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Internet-Delivered Early Interventions for Individuals Exposed to Traumatic Events: Systematic Review

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dc.contributor.author Ennis, Naomi
dc.contributor.author Sijercic, Iris
dc.contributor.author Monson, Candice
dc.date.accessioned 2020-08-11T21:21:11Z
dc.date.available 2020-08-11T21:21:11Z
dc.date.issued 2018
dc.identifier.citation Ennis, N.; Sijercic, I.; Monson, C.M. (2018). Internet-Delivered Early Interventions for Individuals Exposed to Traumatic Events: Systematic Review. Journal of Medical Internet Research: 20(11), e280. URL: https://www.jmir.org/2018/11/e280 DOI: 10.2196/jmir.9795 en_US
dc.identifier.uri https://www.jmir.org/2018/11/e280/pdf
dc.identifier.uri http://hdl.handle.net/20.500.11990/1948
dc.description.abstract Background: Over 75% of individuals are exposed to a traumatic event, and a substantial minority goes on to experience mental health problems that can be chronic and pernicious in their lifetime. Early interventions show promise for preventing trauma following psychopathology; however, a face-to-face intervention can be costly, and there are many barriers to accessing this format of care. Objective: The aim of this study was to systematically review studies of internet-delivered early interventions for trauma-exposed individuals. Methods: A literature search was conducted in PsycINFO and PubMed for papers published between 1991 and 2017. Papers were included if the following criteria were met: (1) an internet-based intervention was described and applied to individuals exposed to a traumatic event; (2) the authors stated that the intervention was intended to be applied early following trauma exposure or as a preventive intervention; and (3) data on mental health symptoms at pre-and postintervention were described (regardless of whether these were primary outcomes). Methodological quality of included studies was assessed using the Downs and Black checklist. Results: The interventions in the 7 studies identified were categorized as selected (ie, delivered to an entire sample after trauma regardless of psychopathology symptoms) or indicated (ie, delivered to those endorsing some level of posttraumatic distress). Selected interventions did not produce significant symptom improvement compared with treatment-as-usual or no intervention control groups. However, indicated interventions yielded significant improvements over other active control conditions on mental health outcomes. Conclusions: Consistent with the notion that many experience natural recovery following trauma, results imply that indicated early internet-delivered interventions hold the most promise in future prevention efforts. More studies that use rigorous methods and clearly defined outcomes are needed to evaluate the efficacy of early internet-delivered interventions. Moreover, basic research on risk and resilience factors following trauma exposure is necessary to inform indicated internet-delivered interventions. (Author Abstract) en_US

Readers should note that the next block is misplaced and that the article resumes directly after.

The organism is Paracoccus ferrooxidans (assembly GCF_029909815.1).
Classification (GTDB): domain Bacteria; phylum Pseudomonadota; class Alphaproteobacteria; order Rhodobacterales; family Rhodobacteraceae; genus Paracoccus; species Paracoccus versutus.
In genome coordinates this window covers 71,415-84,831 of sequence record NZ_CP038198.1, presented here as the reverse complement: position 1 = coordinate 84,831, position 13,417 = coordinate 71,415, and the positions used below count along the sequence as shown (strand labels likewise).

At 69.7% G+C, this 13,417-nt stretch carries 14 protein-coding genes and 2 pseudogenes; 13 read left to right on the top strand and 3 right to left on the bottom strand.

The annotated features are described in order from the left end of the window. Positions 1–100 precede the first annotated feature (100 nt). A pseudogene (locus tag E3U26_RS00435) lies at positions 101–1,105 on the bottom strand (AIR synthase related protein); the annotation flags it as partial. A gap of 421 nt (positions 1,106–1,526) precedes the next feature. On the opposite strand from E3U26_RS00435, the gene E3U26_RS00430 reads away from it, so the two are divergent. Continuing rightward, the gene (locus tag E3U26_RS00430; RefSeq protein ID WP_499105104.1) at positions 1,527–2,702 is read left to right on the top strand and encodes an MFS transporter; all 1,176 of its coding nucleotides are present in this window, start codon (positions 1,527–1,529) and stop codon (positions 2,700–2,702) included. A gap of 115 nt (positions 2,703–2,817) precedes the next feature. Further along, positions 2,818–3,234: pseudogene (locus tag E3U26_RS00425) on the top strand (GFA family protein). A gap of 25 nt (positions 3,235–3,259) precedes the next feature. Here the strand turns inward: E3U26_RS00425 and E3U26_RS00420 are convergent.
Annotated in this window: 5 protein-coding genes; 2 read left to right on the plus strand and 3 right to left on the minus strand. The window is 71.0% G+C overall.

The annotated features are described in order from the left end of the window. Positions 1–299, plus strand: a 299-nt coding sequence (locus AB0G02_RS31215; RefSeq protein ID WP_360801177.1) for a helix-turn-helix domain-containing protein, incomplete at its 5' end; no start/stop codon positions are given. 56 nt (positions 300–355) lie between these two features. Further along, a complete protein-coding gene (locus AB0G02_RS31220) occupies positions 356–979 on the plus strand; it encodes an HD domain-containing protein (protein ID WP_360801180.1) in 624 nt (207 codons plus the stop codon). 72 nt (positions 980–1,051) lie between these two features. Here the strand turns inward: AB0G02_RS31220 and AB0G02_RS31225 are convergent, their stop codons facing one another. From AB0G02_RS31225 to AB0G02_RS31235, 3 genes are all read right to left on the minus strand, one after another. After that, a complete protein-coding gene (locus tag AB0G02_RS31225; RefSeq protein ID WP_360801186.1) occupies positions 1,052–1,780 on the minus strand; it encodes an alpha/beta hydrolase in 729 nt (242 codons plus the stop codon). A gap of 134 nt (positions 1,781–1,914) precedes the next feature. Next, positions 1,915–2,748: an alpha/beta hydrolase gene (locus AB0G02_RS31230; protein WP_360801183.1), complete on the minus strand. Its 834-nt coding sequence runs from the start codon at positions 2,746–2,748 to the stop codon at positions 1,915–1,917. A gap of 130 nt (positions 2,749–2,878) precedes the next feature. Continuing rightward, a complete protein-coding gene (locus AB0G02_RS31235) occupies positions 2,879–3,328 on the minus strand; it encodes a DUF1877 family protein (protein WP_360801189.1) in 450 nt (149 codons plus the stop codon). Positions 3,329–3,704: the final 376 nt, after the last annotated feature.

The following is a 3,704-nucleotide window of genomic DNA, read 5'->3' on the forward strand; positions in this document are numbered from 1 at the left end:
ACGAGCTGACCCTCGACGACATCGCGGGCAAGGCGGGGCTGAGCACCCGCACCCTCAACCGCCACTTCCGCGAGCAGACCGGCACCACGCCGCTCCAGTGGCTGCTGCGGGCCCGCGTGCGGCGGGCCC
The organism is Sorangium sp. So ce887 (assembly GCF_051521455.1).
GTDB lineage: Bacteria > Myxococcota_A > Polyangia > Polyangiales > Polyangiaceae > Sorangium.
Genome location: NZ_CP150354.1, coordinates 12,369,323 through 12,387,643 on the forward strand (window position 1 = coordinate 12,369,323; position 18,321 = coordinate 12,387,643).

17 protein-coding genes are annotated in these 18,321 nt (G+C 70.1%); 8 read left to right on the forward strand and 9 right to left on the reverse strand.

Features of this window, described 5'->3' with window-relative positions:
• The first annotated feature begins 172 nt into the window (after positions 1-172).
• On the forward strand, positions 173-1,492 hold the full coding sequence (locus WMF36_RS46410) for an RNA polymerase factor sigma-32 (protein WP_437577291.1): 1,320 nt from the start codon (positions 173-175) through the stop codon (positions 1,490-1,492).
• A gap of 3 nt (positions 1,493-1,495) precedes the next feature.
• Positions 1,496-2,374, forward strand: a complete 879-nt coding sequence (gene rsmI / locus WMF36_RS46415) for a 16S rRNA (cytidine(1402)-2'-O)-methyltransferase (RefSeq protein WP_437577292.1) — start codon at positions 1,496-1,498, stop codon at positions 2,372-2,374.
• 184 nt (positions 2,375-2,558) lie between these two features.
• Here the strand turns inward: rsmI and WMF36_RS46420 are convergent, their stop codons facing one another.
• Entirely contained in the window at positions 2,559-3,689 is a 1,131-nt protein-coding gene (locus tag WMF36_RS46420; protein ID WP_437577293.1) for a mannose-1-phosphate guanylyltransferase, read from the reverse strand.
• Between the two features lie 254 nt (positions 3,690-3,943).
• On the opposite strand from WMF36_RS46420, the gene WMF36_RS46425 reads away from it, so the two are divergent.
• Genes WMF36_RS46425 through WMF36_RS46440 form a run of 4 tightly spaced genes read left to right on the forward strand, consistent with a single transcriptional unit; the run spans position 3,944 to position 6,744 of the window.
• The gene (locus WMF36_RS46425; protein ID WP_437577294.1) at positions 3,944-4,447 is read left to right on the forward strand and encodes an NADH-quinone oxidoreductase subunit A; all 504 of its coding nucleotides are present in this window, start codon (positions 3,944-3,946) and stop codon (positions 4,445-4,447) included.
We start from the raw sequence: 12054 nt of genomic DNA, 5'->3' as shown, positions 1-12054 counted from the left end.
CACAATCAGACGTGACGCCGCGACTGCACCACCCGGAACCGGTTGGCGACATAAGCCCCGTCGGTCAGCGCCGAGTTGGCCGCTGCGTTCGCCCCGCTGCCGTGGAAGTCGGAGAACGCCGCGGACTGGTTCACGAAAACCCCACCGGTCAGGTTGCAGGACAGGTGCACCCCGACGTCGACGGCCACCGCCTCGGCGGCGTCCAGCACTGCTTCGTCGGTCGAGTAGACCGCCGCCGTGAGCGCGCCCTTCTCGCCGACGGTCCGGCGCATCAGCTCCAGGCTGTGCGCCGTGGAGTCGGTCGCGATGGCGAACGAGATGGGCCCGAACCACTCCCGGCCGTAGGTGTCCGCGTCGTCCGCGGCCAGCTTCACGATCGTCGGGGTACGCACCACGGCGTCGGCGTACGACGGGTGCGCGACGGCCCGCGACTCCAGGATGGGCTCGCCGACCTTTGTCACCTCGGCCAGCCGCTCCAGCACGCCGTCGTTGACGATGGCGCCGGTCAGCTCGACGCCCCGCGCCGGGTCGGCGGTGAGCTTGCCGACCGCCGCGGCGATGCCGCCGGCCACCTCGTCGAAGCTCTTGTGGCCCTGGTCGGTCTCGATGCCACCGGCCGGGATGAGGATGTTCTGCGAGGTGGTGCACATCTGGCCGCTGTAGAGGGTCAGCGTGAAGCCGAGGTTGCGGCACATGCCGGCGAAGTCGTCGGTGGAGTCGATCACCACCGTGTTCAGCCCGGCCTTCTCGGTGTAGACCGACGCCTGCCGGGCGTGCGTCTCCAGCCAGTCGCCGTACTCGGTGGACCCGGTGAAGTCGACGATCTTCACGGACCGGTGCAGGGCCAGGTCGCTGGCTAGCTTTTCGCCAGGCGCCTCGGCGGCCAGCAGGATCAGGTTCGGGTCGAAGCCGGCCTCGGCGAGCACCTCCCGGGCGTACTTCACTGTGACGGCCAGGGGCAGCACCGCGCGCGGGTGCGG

dc.language.iso en_US en_US
dc.publisher Journal of Medical Internet Research en_US
dc.subject Systematic Review en_US
dc.subject Trauma en_US
dc.subject Crisis Intervention en_US
dc.subject Early Interventions en_US
dc.subject Early Response en_US
dc.subject Internet-based en_US
dc.subject Technology-facilitated en_US
dc.subject Online Services en_US
dc.subject Teletherapy en_US
dc.subject Telehealth en_US
dc.subject Telemedicine en_US
dc.subject Mental Health en_US
dc.subject Prevention en_US
dc.subject Psycho-education en_US
dc.subject Counseling en_US
dc.title Internet-Delivered Early Interventions for Individuals Exposed to Traumatic Events: Systematic Review en_US
dc.type Article en_US


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